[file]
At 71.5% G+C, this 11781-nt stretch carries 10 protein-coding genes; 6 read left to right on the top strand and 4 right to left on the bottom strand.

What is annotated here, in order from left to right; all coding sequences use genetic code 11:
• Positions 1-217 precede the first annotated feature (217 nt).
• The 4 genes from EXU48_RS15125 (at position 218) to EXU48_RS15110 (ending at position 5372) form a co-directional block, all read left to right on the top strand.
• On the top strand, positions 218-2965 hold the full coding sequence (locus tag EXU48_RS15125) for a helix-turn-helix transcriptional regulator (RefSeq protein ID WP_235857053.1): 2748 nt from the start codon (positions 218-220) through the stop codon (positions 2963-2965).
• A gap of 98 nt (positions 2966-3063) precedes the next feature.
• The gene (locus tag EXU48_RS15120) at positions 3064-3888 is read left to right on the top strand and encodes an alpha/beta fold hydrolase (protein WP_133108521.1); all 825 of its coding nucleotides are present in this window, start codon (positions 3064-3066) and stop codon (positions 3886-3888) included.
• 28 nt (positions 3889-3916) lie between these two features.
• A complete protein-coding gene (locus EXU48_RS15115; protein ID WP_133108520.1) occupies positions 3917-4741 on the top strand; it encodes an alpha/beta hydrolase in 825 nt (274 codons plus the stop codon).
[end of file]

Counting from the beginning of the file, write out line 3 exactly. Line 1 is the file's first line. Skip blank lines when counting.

• Positions 1-217 precede the first annotated feature (217 nt).